We all like to collect things, be it stamps, video games, DVDs, books or even marbles as a child. Our interests, innate passions, and what resonates emotionally drives our collectible hobby or even investments. From artworks, antiques to fashionable bags and shoes.
A digital-only artwork, or non-fungible token (NFT), recently sold at Christie's auction house for a mammoth £50m, but the collector will not receive a print, painting, or even a sculpture. Instead they'll receive an NFT from the digital artist. Non-fungible tokens have suddenly captured the world's attention and are the latest cryptocurrency phenomenon to go mainstream.
In this post we look at NFT Meaning. They are blockchain-based digital assets but are different from other blockchain-based assets such as cryptocurrencies, as they cannot be used as currency or exchanged for similar items. They have inbuilt identity management and a marker of identity related to the digital file for proof of ownership or proof of stake.
In the simplest terms:
However, due to its unique properties, if something is non-fungible, interchanging it with something else is impossible:
The crypto market moves in waves. Bitcoin is the undoubted blockchain kingpin. Investors including investment funds and Banks are now looking for “the next big thing” to enter early on, and not miss out on the incredible rise and success that we've seen with the original cryptocurrency.
A Bitcoin can be swapped for another Bitcoin, or an equivalent sum in Ether, or Bitcoin Cash. But NFTs such as artwork, web domains, and unique in-game items are unique. Another example is an NFT plot in Decentraland. Much like real land, some plots are centrally located in the universe, some are nearer to roads, some are larger, and some smaller but they are all unique.
It's a way of creating scarcity online and providing proof of authenticity and ownership. It's most commonly applied to digital art, although it can be applied to just about anything where uniqueness is the chief selling point. Anyone can create an NFT. All that's required is a digital wallet, a small purchase of ethereum, and a connection to an NFT marketplace where you'll be able to upload and turn the content into an NFT or crypto art. Simple, right?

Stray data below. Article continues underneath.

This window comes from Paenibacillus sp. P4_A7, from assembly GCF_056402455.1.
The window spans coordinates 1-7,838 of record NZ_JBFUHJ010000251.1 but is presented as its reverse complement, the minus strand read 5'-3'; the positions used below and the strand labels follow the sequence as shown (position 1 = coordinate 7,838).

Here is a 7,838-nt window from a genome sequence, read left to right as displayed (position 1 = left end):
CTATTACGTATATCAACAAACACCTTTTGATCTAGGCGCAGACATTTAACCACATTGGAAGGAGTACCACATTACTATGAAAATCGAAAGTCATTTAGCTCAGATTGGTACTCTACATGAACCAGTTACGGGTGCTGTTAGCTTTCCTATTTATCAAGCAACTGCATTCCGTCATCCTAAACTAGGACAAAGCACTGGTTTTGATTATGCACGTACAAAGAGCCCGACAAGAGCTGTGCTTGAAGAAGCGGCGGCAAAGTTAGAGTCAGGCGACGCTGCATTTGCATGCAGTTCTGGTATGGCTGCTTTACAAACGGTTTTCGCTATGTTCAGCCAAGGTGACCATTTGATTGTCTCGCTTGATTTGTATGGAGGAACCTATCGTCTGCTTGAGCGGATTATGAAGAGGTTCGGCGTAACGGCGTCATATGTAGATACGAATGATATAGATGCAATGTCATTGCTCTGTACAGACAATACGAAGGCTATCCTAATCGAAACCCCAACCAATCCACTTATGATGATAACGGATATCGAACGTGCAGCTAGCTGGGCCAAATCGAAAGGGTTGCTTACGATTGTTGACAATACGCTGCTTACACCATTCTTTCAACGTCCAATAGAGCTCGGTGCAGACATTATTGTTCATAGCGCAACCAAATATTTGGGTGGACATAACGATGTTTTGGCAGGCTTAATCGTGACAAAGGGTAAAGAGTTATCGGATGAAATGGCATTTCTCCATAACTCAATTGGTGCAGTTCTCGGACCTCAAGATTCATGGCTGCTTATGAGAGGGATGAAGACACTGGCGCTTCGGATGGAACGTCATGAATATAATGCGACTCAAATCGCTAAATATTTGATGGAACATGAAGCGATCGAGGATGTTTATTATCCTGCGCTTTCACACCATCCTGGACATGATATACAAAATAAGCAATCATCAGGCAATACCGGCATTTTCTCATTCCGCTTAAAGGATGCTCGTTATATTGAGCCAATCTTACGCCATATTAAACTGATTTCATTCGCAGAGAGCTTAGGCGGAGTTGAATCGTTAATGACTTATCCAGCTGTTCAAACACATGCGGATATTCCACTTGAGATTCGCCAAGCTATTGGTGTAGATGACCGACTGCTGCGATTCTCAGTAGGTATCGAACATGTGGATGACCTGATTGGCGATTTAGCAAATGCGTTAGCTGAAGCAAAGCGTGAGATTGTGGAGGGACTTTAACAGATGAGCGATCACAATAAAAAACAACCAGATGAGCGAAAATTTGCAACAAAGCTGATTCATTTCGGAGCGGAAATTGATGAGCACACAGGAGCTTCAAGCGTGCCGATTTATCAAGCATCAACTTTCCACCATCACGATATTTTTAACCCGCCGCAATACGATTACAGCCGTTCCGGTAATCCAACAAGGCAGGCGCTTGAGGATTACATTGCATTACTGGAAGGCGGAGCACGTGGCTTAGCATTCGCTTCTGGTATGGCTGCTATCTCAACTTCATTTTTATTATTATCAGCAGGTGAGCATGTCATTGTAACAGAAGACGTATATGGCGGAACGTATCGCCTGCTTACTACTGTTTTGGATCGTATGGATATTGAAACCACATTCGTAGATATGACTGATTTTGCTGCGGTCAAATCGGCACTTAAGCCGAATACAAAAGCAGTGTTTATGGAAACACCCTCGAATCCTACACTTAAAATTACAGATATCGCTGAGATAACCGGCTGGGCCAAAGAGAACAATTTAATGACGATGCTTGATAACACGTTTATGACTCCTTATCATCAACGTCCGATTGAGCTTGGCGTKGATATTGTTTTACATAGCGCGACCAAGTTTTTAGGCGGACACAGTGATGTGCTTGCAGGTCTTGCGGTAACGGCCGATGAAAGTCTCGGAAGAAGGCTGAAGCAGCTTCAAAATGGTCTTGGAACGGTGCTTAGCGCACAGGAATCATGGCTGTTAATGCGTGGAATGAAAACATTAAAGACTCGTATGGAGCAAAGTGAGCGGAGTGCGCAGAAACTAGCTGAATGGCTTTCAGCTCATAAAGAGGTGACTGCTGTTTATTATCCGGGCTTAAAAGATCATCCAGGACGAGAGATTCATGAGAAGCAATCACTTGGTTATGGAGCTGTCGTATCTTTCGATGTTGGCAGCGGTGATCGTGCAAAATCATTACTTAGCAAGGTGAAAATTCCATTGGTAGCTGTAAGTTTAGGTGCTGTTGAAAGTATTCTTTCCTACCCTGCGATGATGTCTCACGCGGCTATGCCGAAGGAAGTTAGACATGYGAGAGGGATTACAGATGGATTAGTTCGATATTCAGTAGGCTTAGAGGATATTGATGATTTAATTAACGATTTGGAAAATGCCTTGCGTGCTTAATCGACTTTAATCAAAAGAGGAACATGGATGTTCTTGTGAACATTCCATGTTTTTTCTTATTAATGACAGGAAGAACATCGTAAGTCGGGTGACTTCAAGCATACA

NFTs could be heard in whispers across the globe until the beginning of 2021 but now they're firmly in the spotlight. While NFTs seem like they've arrived out of nowhere, they do trace back a few short years. The relatively short history of the crypto world has been characterised by waves of trends:
Whilst DeFi has been the focus for most of2020, NFTs have increasingly gained traction in 2021.
Over time, our notions of value have expanded. The majority of economists typically subscribe to a “subjective theory of value” or STV, in contrast to a “labour theory of value” which was supported by both Karl Marx and Adam Smith, although in different forms.
STV suggests that a good or service is not valuable in and of itself but, rather, in proportion to how important it is to a consumer. A beautiful, vintage clock costs more than a simple clock from Amazon, but only if the consumer has a more luxurious and pricy taste.
Since ancient times goods were traded between two parties depending on who needed what. If a farmer had lots of produce but not enough furniture, they might trade. The produce had value to the hungry and the furniture to those that needed to fill their home. These items held value according to scarcity and need, or supply and demand.
There’s an old saying - you know you’re in a financial bubble when your taxi driver starts giving you investment advice. So, now that you’re taxi driver is talking about NFTs – they’re well on their way to becoming mainstream.
And things are only just getting started.
Some of the most common NFT marketplaces include Rarible, OpenSea, Mintable, Nifty, and Gateway. Niche marketplaces also exist for more specific types of NFTs. Such as NBA Top Shot for basketball video highlights or Valuables for auctioning tweets such as Jack Dorsey's first tweet.
NFTs are also sold on marketplaces and the process varies from platform to platform. Most NFTs are purchased using ethereum but can also be bought with other ERC-20 tokens such as Flow and WAX. Effectively, you’re uploading your content to a marketplace adding pricing and description - turning it into an NFT.
The possibilities and potential of NFTs are endless, and mass adoption is quite possible with education on crypto and the world of blockchain technology. Of course, recent record-breaking sales are helping to push NFT technology forward. “If you educate people, allow them to get a taste of it, experience it, then they’re not intimidated by it,” highlights John G. Fields, Business Builder - CEO – Grow Your Base.
As a startup founder or tech entrepreneur, you might be wondering how you can take advantage of the rise in NFTs:
While the above sounds enticing, startups should be cautious in relying solely on NFTs for intellectual property protection. Currently, contract law is moving slowly to recognise new technologies including any legal remedies. Therefore, at 7startup we advise startups wishing to use NFTs as part of their intellectual property protection strategy to do so strategically and cautiously.
Amit has 18 years of experience in the industry and an MBA. He supports entrepreneurs with every aspect of their business including concept and product development, investor presentations, and fundraising.
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